It’s time for an overdue goodbye to ‘body’ trends

While I won’t be rocking low-rise jeans anytime soon—I’m sorry, they just look so uncomfortable—the conversation around them and the trend remind us of a bigger issue at hand: body trends. Whether it’s an hourglass Kardashian-esque figure or the ‘heroin chic’ of the 90s and 00s, the so-called ‘trend’ of a woman’s body is outdated, objectifying and archaic. And with the insurgence of the body positive movement, you might have also witnessed the appearance of a false sense of security that times had really changed. Of course, they have in some ways, but the rise of such a toxic trend—that we thought would never return—shows us just how fragile our standards are.

Women and feminine presenting people should be able to exist neutrally in their body in any shape or size and in any decade. It’s time to see some real variety.

Lower back tattoos are making a sex positive comeback among gen Z

“Tattoo on the lower back? Might as well be a bulls-eye,” commented Jeremy Grey (played by Vince Vaughn) in the 2005 blockbuster hit Wedding Crashers. Sipping champagne with his partner John Beckwith (Owen Wilson), the pair of womanisers immediately label a lady with the tattoo as an “easy target” to pick up at a wedding. In comes a sleuth of trashy and sexist jokes—calling lower back tattoos “ass antlers,” “STD magnets” and everything in between—until its comeback among a certain demographic.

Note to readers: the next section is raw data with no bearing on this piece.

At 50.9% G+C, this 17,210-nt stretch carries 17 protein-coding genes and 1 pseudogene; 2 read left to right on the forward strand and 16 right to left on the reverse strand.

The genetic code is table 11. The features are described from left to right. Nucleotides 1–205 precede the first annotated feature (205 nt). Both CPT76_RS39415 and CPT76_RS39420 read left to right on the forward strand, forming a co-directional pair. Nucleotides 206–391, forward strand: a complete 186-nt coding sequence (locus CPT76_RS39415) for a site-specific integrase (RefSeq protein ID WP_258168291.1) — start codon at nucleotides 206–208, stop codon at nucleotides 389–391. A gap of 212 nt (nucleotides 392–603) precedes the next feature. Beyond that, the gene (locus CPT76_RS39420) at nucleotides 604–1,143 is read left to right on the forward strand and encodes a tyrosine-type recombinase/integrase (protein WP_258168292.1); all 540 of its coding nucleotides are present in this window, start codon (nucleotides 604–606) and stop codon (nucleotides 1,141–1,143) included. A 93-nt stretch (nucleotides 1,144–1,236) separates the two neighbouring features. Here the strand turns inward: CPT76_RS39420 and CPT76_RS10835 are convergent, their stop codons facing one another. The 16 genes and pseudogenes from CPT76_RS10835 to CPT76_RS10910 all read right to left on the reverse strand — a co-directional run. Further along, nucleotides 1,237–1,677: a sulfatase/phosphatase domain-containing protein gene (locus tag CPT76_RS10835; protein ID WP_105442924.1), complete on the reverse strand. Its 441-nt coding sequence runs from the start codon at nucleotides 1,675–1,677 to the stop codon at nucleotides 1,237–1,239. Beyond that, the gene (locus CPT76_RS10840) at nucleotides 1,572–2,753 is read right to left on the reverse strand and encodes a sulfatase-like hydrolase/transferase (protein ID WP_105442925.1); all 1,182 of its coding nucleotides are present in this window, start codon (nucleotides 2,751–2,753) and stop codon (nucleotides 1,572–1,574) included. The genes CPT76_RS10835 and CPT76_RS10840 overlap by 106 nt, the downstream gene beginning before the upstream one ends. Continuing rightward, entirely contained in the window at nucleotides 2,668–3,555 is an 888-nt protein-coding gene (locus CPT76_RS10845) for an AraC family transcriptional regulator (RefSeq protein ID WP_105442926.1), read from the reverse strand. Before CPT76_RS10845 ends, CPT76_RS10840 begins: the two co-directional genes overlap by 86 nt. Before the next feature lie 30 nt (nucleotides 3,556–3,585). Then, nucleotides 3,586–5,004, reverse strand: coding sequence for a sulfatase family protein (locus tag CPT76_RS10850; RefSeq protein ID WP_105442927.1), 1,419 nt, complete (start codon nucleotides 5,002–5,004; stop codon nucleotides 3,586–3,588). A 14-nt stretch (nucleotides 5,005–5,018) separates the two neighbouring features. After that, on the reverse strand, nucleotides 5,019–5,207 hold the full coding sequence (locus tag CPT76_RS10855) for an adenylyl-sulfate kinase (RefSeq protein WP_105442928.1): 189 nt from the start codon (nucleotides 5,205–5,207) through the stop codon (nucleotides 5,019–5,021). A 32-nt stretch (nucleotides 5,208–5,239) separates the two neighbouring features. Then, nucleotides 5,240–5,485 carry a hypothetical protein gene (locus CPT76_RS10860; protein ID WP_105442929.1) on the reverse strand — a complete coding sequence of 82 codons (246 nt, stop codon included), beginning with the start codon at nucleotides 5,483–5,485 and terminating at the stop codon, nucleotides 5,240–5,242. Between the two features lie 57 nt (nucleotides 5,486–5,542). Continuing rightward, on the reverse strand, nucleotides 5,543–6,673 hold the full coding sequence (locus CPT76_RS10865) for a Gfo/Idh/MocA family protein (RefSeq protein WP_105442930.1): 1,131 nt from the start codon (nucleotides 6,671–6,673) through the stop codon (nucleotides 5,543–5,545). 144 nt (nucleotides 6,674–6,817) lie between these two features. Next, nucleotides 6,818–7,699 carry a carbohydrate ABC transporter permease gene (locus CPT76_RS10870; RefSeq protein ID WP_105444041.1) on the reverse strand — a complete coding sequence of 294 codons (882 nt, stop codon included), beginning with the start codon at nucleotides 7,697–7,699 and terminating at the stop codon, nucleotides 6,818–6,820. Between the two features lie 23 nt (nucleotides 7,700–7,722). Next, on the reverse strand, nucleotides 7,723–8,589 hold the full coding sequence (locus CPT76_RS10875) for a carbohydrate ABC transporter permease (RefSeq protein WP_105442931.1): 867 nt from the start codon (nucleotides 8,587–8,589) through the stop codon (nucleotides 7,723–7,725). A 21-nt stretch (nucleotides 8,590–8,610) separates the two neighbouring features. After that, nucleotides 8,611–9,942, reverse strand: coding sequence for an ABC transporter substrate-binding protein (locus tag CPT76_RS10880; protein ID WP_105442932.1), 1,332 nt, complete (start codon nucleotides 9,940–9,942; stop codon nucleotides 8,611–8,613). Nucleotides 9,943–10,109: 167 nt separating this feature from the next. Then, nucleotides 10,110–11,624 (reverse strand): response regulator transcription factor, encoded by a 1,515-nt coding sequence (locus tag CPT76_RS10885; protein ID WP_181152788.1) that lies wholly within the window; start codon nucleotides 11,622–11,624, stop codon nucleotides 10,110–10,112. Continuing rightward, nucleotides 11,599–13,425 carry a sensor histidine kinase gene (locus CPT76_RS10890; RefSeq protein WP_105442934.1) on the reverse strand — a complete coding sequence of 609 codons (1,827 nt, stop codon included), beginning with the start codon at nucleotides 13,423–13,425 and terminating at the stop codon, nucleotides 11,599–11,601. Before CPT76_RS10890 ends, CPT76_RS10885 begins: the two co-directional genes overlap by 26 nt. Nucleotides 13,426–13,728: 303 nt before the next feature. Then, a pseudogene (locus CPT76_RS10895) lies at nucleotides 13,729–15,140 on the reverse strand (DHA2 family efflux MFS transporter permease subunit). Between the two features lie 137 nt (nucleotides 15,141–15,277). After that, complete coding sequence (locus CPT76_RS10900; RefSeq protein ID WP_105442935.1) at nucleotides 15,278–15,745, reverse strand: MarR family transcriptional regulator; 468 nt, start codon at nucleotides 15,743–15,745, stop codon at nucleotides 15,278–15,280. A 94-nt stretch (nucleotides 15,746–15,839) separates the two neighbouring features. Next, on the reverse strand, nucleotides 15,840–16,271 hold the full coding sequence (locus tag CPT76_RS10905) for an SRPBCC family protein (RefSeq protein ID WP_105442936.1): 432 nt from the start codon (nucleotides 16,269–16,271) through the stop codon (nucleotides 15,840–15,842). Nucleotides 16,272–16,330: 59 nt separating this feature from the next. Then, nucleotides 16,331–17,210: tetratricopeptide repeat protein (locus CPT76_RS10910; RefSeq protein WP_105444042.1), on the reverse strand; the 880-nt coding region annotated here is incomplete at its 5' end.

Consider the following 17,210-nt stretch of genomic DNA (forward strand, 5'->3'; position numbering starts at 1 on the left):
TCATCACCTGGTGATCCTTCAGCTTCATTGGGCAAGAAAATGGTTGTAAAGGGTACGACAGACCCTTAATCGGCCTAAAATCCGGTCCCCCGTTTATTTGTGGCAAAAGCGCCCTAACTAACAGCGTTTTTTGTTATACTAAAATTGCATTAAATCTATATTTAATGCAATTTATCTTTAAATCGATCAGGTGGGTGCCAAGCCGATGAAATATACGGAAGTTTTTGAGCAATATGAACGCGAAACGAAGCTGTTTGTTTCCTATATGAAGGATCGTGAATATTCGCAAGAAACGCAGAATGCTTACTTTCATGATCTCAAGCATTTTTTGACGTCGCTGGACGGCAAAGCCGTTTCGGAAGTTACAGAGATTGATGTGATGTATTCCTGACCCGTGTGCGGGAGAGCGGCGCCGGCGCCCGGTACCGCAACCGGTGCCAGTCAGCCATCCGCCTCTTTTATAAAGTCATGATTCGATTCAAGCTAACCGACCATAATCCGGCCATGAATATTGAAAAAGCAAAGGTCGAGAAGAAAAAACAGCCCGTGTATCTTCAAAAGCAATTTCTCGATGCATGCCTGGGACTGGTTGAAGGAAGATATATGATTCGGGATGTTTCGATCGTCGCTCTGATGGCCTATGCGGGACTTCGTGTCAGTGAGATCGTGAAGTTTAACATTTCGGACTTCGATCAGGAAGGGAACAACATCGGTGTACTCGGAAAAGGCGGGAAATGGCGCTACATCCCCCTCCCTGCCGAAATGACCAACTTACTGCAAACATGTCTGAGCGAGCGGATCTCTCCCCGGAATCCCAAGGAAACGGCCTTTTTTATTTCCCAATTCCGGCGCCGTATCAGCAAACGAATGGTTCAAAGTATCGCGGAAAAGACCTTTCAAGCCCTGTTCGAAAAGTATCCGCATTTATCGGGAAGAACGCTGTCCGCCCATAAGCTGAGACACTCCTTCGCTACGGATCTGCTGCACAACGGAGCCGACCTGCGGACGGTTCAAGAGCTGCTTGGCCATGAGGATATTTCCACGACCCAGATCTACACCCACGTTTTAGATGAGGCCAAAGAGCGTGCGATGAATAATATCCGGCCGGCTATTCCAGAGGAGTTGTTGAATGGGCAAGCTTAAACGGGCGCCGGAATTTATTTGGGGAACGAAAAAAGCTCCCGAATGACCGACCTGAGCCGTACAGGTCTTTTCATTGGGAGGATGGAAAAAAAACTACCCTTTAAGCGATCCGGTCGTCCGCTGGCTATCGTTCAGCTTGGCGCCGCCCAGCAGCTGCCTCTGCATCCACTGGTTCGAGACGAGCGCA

What are lower back tattoos?

Lower back tattoos are exactly what they sound like, irrespective of the stigma they have garnered over time. Placed in the middle of one’s lower back, the tattoos are typically oblong in shape, following the slope of one’s back on either side of their spine. The designs are also symmetrical—offering a balanced look. Popularised in the late 1990s and early 2000s, lower back tattoos owe their booming success to the influence of female celebrities including Britney Spears, Aaliyah, Christina Ricci, Pamela Anderson, Angelina Jolie and Victoria Beckham. Heck, even Barbie had a lower back tattoo by 2009.

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Apart from celebrity-boosted fame, the tattoo’s mainstream adaptation is also credited to the popularity of low-rise jeans—worn at the hips rather than the natural waist—and crop tops in the late 90s. Although the lower back is not always the widest area of the human back, it offers an abundant canvas for large designs where horizontal designs can be pulled off easily. The location is also less likely to stretch and distort due to minor weight fluctuations, ruling out all chances of the design warping over time. The concealed nature of the location in formal settings further adds to its appeal among potential recipients.